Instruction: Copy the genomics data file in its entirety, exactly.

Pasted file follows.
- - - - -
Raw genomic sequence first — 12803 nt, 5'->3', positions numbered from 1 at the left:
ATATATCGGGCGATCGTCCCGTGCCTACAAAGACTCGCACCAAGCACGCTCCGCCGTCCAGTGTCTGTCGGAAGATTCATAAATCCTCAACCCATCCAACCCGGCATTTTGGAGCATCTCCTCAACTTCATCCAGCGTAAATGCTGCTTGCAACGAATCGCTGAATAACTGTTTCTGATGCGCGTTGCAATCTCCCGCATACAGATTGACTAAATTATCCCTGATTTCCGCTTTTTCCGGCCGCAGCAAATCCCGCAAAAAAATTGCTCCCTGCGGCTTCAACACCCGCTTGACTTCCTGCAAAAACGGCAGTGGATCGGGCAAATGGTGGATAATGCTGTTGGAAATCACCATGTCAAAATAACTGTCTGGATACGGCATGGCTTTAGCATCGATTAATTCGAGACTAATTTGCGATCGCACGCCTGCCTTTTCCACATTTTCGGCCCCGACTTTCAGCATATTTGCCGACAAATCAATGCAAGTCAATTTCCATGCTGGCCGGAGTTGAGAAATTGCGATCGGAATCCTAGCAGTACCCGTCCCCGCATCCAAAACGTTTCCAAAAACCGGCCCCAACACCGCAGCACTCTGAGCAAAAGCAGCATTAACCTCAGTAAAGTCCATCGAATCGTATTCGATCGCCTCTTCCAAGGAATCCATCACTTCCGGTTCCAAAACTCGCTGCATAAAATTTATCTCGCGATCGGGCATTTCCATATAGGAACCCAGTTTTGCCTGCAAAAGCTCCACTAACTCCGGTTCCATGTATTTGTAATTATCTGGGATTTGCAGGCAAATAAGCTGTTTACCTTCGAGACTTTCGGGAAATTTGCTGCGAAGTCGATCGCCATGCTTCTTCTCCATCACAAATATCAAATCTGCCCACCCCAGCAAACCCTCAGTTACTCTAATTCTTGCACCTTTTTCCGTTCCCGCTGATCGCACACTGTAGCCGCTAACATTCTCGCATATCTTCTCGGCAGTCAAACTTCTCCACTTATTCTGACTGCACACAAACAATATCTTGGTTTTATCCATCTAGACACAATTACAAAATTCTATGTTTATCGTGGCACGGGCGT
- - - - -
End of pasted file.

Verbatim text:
Raw genomic sequence first — 12803 nt, 5'->3', positions numbered from 1 at the left:
ATATATCGGGCGATCGTCCCGTGCCTACAAAGACTCGCACCAAGCACGCTCCGCCGTCCAGTGTCTGTCGGAAGATTCATAAATCCTCAACCCATCCAACCCGGCATTTTGGAGCATCTCCTCAACTTCATCCAGCGTAAATGCTGCTTGCAACGAATCGCTGAATAACTGTTTCTGATGCGCGTTGCAATCTCCCGCATACAGATTGACTAAATTATCCCTGATTTCCGCTTTTTCCGGCCGCAGCAAATCCCGCAAAAAAATTGCTCCCTGCGGCTTCAACACCCGCTTGACTTCCTGCAAAAACGGCAGTGGATCGGGCAAATGGTGGATAATGCTGTTGGAAATCACCATGTCAAAATAACTGTCTGGATACGGCATGGCTTTAGCATCGATTAATTCGAGACTAATTTGCGATCGCACGCCTGCCTTTTCCACATTTTCGGCCCCGACTTTCAGCATATTTGCCGACAAATCAATGCAAGTCAATTTCCATGCTGGCCGGAGTTGAGAAATTGCGATCGGAATCCTAGCAGTACCCGTCCCCGCATCCAAAACGTTTCCAAAAACCGGCCCCAACACCGCAGCACTCTGAGCAAAAGCAGCATTAACCTCAGTAAAGTCCATCGAATCGTATTCGATCGCCTCTTCCAAGGAATCCATCACTTCCGGTTCCAAAACTCGCTGCATAAAATTTATCTCGCGATCGGGCATTTCCATATAGGAACCCAGTTTTGCCTGCAAAAGCTCCACTAACTCCGGTTCCATGTATTTGTAATTATCTGGGATTTGCAGGCAAATAAGCTGTTTACCTTCGAGACTTTCGGGAAATTTGCTGCGAAGTCGATCGCCATGCTTCTTCTCCATCACAAATATCAAATCTGCCCACCCCAGCAAACCCTCAGTTACTCTAATTCTTGCACCTTTTTCCGTTCCCGCTGATCGCACACTGTAGCCGCTAACATTCTCGCATATCTTCTCGGCAGTCAAACTTCTCCACTTATTCTGACTGCACACAAACAATATCTTGGTTTTATCCATCTAGACACAATTACAAAATTCTATGTTTATCGTGGCACGGGCGT